The track record of systems like China’s is terrible! The 20th century is a graveyard of dictatorships and autocracies who either collapsed, were overthrown, or were defeated on the battlefield by democracies. Imperial Germany, then Nazi Germany, Imperial Japan, the Soviet Union, the military Juntas of Argentina and Brazil. It’s easy to forget that Spain and Portugal were fascist dictatorships until very recently. Both have only been democracies for 40-50 years. Eastern Europe for even less time.
What’s more, and this is where we claim democracies have elements of anti-fragility, many former dictatorships, in some cases sworn enemies of democracies, are today successful democratic nations and very close allies of the United States.
It’s an incredibly powerful system that can turn former enemies into close voluntary allies! We’d like to see China under the communist party pull that one off. Vladimir Putin in Russia… yeah right.
But America has done this with two of the world’s formerly most powerful dictatorships. Japan and Germany (almost) turned the world into a global military dictatorship. America defeated both, dropping nuclear weapons on one of them, yet today Japan and Germany are two of America’s closest allies. Again, we hate to belabour the point, but we’d like to see China pull that off. We would not bet on it.
Further, after having listed just a few of the long list of failed dictatorships of the past century, how many large democracies can you name that have collapsed in the past 100 years? There are no examples.
Let’s take our thinking one step further and focus on the United States and why we think it is an anti-fragile system, a system which is strengthened by stress and volatility. In the past 200 years, the world’s most powerful and successful democracy, the United States, had a full-blown civil war, the bloodiest conflict in the country’s history. More Americans died fighting other Americans from 1861 to 1865 (the US Civil War), than died in either World War I or World War II.
Yet, within 40 years of the end of the US Civil War, the United States was a united country, had ended slavery, and had become the world’s largest economy. Within 80 years of the end of that conflict, America was the undisputed global hegemon, dominant in economy, culture, politics, and military power. This does not sound like a fragile system to us, this sounds like a system that is strengthened by stresses, even big ones like political division and war, a country with an incredible capacity for re-invention, for renewal, and for progression, especially during the tough times.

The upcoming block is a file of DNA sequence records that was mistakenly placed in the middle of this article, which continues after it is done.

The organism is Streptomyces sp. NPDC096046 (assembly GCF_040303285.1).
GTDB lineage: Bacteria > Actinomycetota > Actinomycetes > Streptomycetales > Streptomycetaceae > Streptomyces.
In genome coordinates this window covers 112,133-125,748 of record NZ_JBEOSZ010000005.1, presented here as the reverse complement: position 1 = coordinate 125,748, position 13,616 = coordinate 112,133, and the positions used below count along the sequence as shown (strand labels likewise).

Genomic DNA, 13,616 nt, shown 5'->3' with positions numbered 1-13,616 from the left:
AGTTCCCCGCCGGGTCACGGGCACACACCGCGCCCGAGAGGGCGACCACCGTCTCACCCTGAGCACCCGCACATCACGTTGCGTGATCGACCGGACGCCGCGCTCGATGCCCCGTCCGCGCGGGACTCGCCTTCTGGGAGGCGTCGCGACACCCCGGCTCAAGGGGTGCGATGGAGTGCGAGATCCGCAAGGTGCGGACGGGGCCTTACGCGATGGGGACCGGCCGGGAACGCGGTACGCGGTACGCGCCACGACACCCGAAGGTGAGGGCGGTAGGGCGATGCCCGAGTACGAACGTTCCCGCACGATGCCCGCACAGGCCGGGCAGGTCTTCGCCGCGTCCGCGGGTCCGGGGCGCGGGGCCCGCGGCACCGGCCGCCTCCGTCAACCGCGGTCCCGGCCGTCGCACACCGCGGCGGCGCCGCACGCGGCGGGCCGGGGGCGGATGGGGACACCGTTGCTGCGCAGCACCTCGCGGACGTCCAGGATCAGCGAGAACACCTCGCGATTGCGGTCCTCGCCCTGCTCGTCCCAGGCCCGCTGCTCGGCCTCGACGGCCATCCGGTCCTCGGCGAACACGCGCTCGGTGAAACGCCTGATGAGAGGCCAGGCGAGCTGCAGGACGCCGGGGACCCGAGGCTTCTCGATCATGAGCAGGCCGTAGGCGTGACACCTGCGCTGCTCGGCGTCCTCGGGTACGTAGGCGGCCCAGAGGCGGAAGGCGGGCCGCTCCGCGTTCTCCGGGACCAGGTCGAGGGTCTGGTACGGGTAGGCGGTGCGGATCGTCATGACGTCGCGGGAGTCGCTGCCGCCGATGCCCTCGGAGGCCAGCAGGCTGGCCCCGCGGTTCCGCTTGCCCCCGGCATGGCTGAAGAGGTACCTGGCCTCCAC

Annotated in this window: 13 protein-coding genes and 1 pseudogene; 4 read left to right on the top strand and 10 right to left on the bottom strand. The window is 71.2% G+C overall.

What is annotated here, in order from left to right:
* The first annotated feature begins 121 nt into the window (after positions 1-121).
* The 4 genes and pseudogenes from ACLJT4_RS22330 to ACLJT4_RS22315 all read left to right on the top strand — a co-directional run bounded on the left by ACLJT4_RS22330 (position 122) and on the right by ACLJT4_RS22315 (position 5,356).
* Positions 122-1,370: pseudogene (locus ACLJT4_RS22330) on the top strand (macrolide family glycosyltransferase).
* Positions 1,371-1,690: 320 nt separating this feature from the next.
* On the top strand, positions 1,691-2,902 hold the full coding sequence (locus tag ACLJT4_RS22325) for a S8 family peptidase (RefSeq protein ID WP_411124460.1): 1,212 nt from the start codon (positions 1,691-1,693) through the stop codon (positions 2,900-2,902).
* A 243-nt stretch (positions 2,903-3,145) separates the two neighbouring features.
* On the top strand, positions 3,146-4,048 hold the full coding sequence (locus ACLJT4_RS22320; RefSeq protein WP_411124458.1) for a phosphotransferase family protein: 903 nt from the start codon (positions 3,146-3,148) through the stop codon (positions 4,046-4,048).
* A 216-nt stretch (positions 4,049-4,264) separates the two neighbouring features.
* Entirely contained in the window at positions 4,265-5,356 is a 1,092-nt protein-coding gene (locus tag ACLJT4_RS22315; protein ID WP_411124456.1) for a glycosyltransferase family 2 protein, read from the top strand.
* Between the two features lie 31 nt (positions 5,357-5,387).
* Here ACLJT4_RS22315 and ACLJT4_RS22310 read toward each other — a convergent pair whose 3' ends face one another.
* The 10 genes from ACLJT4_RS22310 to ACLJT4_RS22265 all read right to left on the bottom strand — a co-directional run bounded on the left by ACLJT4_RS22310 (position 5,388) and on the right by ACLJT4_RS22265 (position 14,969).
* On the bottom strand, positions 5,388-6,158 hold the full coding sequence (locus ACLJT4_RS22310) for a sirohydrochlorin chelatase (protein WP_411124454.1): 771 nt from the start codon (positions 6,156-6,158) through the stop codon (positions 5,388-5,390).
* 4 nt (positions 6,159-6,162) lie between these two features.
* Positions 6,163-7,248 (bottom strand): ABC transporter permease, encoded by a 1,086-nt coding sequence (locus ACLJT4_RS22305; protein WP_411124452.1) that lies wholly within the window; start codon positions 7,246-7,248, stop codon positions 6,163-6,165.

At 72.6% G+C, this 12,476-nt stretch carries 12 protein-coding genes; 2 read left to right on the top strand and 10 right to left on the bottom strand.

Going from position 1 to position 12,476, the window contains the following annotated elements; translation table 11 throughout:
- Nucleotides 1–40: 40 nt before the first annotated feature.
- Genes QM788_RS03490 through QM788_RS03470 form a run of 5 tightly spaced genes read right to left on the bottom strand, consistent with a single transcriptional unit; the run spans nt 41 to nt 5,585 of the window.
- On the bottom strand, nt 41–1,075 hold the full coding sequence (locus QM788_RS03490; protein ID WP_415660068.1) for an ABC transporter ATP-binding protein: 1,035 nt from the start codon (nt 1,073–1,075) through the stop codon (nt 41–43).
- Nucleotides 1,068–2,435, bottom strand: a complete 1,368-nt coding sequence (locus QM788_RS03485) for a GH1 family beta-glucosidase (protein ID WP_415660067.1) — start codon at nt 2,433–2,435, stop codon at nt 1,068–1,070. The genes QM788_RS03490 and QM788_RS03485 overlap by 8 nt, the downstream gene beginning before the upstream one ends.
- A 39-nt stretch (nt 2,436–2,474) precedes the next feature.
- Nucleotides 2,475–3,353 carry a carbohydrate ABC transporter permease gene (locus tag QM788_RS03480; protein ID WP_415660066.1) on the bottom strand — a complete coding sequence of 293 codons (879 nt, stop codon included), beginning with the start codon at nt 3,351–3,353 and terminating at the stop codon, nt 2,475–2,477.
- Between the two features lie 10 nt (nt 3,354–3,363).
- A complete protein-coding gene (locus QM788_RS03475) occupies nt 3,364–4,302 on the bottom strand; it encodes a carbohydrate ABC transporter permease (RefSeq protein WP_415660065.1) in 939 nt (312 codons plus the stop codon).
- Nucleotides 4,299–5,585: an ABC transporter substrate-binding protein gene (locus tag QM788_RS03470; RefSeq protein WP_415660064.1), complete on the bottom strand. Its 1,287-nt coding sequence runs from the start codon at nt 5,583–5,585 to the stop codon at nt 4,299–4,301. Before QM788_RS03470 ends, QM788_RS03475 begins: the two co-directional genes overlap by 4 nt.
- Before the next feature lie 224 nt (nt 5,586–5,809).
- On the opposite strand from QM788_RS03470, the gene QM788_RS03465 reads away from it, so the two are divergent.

The past decade of political division, economic stress, pandemic, Trump, Biden, potentially Trump again, the rise of China, undoubtedly these are concerning and should be followed closely. But to conclude from this very short period of relative turmoil that America now faces imminent decline is, by historical standards, ridiculous.
Think of the technological marvels that have changed your life over the past 20 years… the iPhone and launch of smartphones, the internet, increasingly powerful and affordable computers. The recent launch of ChatGPT and large language models which will like change our lives very soon. These technologies are not emerging from China, let alone Russia, or India, not even from Europe (increasingly trending towards becoming an open-air museum). All (literally all) of the major technological breakthroughs of the past 20 years and even the latest ones are coming directly from America, or from closely aligned democracies (Israel, the UK, Germany). China’s covid vaccine doesn’t even work.
The United States today, despite the headwinds it faces, remains the global centre for innovation, technological development, cultural direction, and political power. The stresses it faces today will strengthen it, while (eventually) the stresses China faces will bring down its fragile system of government, just like every dictatorship before it. We’re bullish on the democratic, US-aligned China that emerges after that!
We’re highly confident underweighting US equities in portfolios (or even cutting them completely, which some investors are doing!) is a major mistake. The takeaway for investors, over the long-term, is that you must own US equities! Underweighting US equities would have been a terrible decision over the past 100 years, especially so during past times of crisis for the United States (of which there have been many, and after which every time America came out stronger).
Long-term, we’re bullish on America, we’re bullish American stocks, and we think you should be too.